The US Treasury is fixing to sell the staggering sum of $294 billion in bills, notes and bonds this week, and it’s a holiday-shortened week at that. So you’d think the bond market would be choking at least a tad on this tsunami of paper, but in fact yields on the 10-year UST have slid 20 basis points recently and are now at five-week lows.
To be sure, at 2.75% the yield is still 140 basis points above it mid-2016 post-Brexit low; and its is only a matter of time before the treasury benchmark resumes its upward march through the 3.00%mark on the chart below and from there toward 4.00% and beyond.
In fact, that impending “yield shock” is so baked into the cake that you can smell it burning on the bottom of the pan. By contrast, the minor head fake in the opposite direction this week is just the boys in the bond pits buying a silly rumor and squeezing some folks who perhaps got too short too fast.
Here we use the word “silly” purposefully. The chatter at the moment is that the so-called inflation scare from the 2.9% reading on January wages has faded markedly, and that the Fed consequently may find a reason to ease the pace of its rate hiking campaign or even end it early.
As former Lehman trader and now Bloomberg macro commentator, Mark Cudmore, recently noted:
Tomorrow brings February’s PCE data, supposedly one of the Fed’s preferred inflation measures. The consensus forecast is for the core number to climb to 1.6% year-on-year. That paltry rate of inflation would still be the highest since since March last year.
A miss of just 0.1 of a percentage point and investors will start considering the possibility that inflation may already have peaked, and hence perhaps so has the Fed’s rate-hiking cycle. That would put the cat amongst the short Treasury pigeons (positions).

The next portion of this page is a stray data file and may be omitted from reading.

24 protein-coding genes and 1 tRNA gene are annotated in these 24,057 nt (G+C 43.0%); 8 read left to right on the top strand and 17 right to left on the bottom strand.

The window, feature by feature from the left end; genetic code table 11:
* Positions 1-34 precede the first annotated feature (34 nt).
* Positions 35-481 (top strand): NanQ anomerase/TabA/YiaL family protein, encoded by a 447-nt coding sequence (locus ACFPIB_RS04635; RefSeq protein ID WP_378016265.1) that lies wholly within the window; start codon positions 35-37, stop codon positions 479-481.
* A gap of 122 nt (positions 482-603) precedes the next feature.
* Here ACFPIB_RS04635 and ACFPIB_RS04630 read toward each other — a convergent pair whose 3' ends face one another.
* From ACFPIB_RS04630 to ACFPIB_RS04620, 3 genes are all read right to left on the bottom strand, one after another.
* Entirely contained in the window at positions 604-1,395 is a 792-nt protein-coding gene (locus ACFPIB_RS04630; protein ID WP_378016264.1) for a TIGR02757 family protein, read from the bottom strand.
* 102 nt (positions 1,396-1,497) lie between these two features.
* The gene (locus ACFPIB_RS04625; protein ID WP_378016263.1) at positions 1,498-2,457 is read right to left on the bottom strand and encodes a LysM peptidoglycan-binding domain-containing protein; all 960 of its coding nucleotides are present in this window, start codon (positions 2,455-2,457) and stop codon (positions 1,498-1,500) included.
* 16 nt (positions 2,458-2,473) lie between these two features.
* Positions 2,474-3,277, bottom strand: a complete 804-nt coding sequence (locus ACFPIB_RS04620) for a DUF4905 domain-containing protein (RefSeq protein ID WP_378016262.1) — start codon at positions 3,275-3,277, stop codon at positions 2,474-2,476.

It’s not going to take too much for serious discussion to begin over the possibility the Fed’s hiking cycle may be at an end, or near an end, already.
With all due respect (i.e. not much) neither the second decimal place on the PCE deflator nor the precise number and pace of “hikes” in the Fed phony” target rate” has anything to do with the impending “yield shock”.
Recall that in the aftermath of the Fed’s QE madness there are still $2.1 trillion of excess bank reserves on deposit at the Fed, meaning that the Federal funds market is still deader than a doornail. What the Fed’s “target rate” consists of, therefore, is the pro forma rate (now 1.75%) at which the FOMC—purportedly in its wisdom—confers windfall IOER (interest on excess reserves) payments on member banks.
At the moment that amounts to $37 billion per year of profit goodness for the banks, and if the Fed should dither again and raise rates only one more time this year rather than twice as promised at the March meeting, the IOER payment by December would annualize to $42 billion rather than $47 billion.
But a $5 billion difference among
thieves banks will make no matter at all in the bond pits. That’s because what is happening in the latter is a monumental monetary/fiscal collision. The Fed is dumping its swollen balance sheet at the very time that the Trumpite/GOP has kicked on the deficit after-burners with positively reckless abandon.